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S1 Electronic Supplementary Information (ESI) Growth of ultrathin mesoporous Co 3 O 4 nanosheet arrays on Ni foam for high-performance electrochemical capacitors Changzhou Yuan, a, b Long Yang, a Linrui Hou, a Laifa Shen, c Xiaogang Zhang, * c and Xiong Wen (David) Lou* b a Anhui Key Laboratory of Metals and processing, School of Materials Science and Engineering, Anhui University of Technology, Maanshan, 243002, P.R. China. b School of Chemical and Biomedical Engineering, Nanyang Technological University, 70 Nanyang Drive, 637457, Singapore E-mail:[email protected] c College of Material Science & Engineering, Nanjing University of Aeronautics and Astronautics, Nanjing, 210016, P.R. China E-mail:[email protected] Experimental 1. Materials synthesis Nickel foam (approximately 1 cm × 4 cm) was carefully cleaned with 6 M HCl solution in an ultrasound bath for 30 min in order to remove the NiO layer on the surface, and then rinsed with deionized water and absolute ethanol, respectively. The electrodeposition was performed in a standard three-electrode glass cell consisting of the clean Ni foam working electrode, a platinum plate counter electrode and a saturated calomel reference electrode (SCE) at room temperature of 25 ± 1 °C. The Co(OH) 2 was electrodeposited upon Ni foam in a 0.05 M Co(NO 3 ) 2 ·6H 2 O aqueous electrolyte using an IVIUM Electrochemical Workstation (the Netherlands). The electrodeposition potential is -1.0 V (vs. SCE). After electrodeposition for 20 min, the green Ni foam was carefully rinsed several times with deionized water and absolute ethanol with the assistance of ultrasonication, and finally dried in air. Then, the sample was put in a quartz tube and calcined at 250 °C for 2 h with a ramping rate of 1 °C min -1 to transform into ultrathin mesoporous Co 3 O 4 nanosheets. In average, about 1.4 mg of Co 3 O 4 nanosheets was grown on the 1 cm 2 Ni foam, carefully weighted after calcination. For comparison, another heating rate of 10 °C min -1 is also used. Electronic Supplementary Material (ESI) for Energy & Environmental Science This journal is © The Royal Society of Chemistry 2012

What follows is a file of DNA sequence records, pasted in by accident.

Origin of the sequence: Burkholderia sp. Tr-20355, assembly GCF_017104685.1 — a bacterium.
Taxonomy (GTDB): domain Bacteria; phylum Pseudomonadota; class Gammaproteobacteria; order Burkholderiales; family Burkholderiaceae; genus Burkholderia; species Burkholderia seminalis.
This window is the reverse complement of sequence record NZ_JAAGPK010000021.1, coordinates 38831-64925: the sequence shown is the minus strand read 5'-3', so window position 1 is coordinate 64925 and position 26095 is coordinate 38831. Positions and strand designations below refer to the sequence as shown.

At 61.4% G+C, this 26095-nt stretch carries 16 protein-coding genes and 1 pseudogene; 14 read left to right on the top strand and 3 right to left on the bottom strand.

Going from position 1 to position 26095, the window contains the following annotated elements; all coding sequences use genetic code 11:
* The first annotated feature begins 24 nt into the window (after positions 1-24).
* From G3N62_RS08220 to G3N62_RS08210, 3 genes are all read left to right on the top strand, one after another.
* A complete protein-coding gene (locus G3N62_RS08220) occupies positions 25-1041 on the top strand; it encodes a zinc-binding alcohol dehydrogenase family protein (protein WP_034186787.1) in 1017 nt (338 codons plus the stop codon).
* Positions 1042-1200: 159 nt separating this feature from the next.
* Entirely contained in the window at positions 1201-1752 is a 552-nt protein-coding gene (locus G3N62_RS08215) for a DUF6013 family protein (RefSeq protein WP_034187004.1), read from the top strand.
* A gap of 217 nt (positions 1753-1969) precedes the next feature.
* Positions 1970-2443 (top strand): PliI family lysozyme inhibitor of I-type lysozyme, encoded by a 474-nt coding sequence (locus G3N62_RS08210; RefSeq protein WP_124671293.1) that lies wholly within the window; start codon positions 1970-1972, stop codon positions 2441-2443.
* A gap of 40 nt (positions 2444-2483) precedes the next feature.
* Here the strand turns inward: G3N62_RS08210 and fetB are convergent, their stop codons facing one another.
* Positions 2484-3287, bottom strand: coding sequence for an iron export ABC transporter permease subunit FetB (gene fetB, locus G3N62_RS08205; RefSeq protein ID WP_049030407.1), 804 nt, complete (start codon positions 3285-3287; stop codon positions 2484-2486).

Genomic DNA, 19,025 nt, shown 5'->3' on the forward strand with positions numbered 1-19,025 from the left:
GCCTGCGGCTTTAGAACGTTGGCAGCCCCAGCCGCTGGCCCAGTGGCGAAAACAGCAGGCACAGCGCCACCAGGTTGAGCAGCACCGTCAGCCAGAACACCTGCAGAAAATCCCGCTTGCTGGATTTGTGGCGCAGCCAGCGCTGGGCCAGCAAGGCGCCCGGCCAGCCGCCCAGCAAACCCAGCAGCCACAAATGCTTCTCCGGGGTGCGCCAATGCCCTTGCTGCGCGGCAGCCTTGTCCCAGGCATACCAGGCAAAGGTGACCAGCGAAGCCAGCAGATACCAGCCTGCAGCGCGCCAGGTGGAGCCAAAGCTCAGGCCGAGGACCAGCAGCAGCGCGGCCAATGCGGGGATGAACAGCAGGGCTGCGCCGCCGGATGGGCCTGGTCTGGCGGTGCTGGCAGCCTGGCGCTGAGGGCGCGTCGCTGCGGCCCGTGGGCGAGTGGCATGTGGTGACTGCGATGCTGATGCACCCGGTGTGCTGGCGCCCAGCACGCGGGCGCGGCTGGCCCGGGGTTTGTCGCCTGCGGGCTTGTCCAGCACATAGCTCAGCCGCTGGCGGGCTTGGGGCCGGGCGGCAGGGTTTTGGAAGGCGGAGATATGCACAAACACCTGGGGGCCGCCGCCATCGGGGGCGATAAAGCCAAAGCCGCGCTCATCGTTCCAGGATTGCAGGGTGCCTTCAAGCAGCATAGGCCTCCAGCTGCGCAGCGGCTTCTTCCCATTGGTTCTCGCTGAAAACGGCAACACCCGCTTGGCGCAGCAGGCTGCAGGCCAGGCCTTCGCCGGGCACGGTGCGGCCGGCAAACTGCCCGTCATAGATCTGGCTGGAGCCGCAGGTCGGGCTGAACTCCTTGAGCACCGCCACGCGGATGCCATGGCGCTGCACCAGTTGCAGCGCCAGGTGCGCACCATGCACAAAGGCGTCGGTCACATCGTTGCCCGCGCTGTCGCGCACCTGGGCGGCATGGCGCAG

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  • S1

    Electronic Supplementary Information (ESI)

    Growth of ultrathin mesoporous Co3O4 nanosheet arrays on Ni foam for

    high-performance electrochemical capacitors

    Changzhou Yuan,a, b Long Yang,a Linrui Hou,a Laifa Shen,c Xiaogang Zhang, *c

    and Xiong Wen (David) Lou*b

    a Anhui Key Laboratory of Metals and processing, School of Materials Science and Engineering, Anhui University of Technology, Maanshan, 243002, P.R. China. b School of Chemical and Biomedical Engineering, Nanyang Technological University, 70 Nanyang Drive, 637457, Singapore E-mail:[email protected] c College of Material Science & Engineering, Nanjing University of Aeronautics and Astronautics, Nanjing, 210016, P.R. China E-mail:[email protected]

    Experimental

    1. Materials synthesis

    Nickel foam (approximately 1 cm 4 cm) was carefully cleaned with 6 M HCl solution in an

    ultrasound bath for 30 min in order to remove the NiO layer on the surface, and then rinsed with

    deionized water and absolute ethanol, respectively. The electrodeposition was performed in a

    standard three-electrode glass cell consisting of the clean Ni foam working electrode, a platinum

    plate counter electrode and a saturated calomel reference electrode (SCE) at room temperature of 25

    1 C. The Co(OH)2 was electrodeposited upon Ni foam in a 0.05 M Co(NO3)26H2O aqueous

    electrolyte using an IVIUM Electrochemical Workstation (the Netherlands). The electrodeposition

    potential is -1.0 V (vs. SCE). After electrodeposition for 20 min, the green Ni foam was carefully

    rinsed several times with deionized water and absolute ethanol with the assistance of ultrasonication,